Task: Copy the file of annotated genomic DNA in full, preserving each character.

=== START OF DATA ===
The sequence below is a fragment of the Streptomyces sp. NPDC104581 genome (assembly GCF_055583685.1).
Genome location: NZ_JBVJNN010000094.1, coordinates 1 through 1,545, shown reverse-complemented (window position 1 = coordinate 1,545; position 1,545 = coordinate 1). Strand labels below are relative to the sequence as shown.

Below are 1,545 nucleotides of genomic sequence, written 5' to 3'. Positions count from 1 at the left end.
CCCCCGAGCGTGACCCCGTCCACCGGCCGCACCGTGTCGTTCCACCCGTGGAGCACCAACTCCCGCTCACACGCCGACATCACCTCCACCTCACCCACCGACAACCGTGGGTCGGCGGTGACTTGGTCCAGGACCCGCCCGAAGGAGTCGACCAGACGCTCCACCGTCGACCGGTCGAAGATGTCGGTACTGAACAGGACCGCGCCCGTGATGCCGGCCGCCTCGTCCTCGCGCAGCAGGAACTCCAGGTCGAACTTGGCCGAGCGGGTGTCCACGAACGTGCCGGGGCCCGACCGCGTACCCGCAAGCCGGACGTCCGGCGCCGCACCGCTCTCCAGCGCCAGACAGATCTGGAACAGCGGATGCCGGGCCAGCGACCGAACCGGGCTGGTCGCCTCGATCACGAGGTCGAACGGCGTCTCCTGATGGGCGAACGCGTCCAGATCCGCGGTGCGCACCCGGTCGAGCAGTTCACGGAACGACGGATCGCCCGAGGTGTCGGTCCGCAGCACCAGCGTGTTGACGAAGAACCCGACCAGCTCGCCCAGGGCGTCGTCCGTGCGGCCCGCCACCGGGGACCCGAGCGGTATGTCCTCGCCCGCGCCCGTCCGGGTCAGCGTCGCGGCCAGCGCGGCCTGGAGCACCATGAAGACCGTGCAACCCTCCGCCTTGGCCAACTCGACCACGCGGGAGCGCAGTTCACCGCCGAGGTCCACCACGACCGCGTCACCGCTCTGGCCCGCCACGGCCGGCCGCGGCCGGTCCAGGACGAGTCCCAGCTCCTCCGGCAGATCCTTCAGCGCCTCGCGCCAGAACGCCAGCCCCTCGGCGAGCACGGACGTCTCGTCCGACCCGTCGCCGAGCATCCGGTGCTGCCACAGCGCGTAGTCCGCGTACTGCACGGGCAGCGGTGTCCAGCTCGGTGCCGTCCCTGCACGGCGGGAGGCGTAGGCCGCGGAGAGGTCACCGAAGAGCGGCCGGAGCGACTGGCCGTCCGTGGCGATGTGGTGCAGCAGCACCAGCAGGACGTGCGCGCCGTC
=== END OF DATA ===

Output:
The sequence below is a fragment of the Streptomyces sp. NPDC104581 genome (assembly GCF_055583685.1).
Genome location: NZ_JBVJNN010000094.1, coordinates 1 through 1,545, shown reverse-complemented (window position 1 = coordinate 1,545; position 1,545 = coordinate 1). Strand labels below are relative to the sequence as shown.

Below are 1,545 nucleotides of genomic sequence, written 5' to 3'. Positions count from 1 at the left end.
CCCCCGAGCGTGACCCCGTCCACCGGCCGCACCGTGTCGTTCCACCCGTGGAGCACCAACTCCCGCTCACACGCCGACATCACCTCCACCTCACCCACCGACAACCGTGGGTCGGCGGTGACTTGGTCCAGGACCCGCCCGAAGGAGTCGACCAGACGCTCCACCGTCGACCGGTCGAAGATGTCGGTACTGAACAGGACCGCGCCCGTGATGCCGGCCGCCTCGTCCTCGCGCAGCAGGAACTCCAGGTCGAACTTGGCCGAGCGGGTGTCCACGAACGTGCCGGGGCCCGACCGCGTACCCGCAAGCCGGACGTCCGGCGCCGCACCGCTCTCCAGCGCCAGACAGATCTGGAACAGCGGATGCCGGGCCAGCGACCGAACCGGGCTGGTCGCCTCGATCACGAGGTCGAACGGCGTCTCCTGATGGGCGAACGCGTCCAGATCCGCGGTGCGCACCCGGTCGAGCAGTTCACGGAACGACGGATCGCCCGAGGTGTCGGTCCGCAGCACCAGCGTGTTGACGAAGAACCCGACCAGCTCGCCCAGGGCGTCGTCCGTGCGGCCCGCCACCGGGGACCCGAGCGGTATGTCCTCGCCCGCGCCCGTCCGGGTCAGCGTCGCGGCCAGCGCGGCCTGGAGCACCATGAAGACCGTGCAACCCTCCGCCTTGGCCAACTCGACCACGCGGGAGCGCAGTTCACCGCCGAGGTCCACCACGACCGCGTCACCGCTCTGGCCCGCCACGGCCGGCCGCGGCCGGTCCAGGACGAGTCCCAGCTCCTCCGGCAGATCCTTCAGCGCCTCGCGCCAGAACGCCAGCCCCTCGGCGAGCACGGACGTCTCGTCCGACCCGTCGCCGAGCATCCGGTGCTGCCACAGCGCGTAGTCCGCGTACTGCACGGGCAGCGGTGTCCAGCTCGGTGCCGTCCCTGCACGGCGGGAGGCGTAGGCCGCGGAGAGGTCACCGAAGAGCGGCCGGAGCGACTGGCCGTCCGTGGCGATGTGGTGCAGCAGCACCAGCAGGACGTGCGCGCCGTC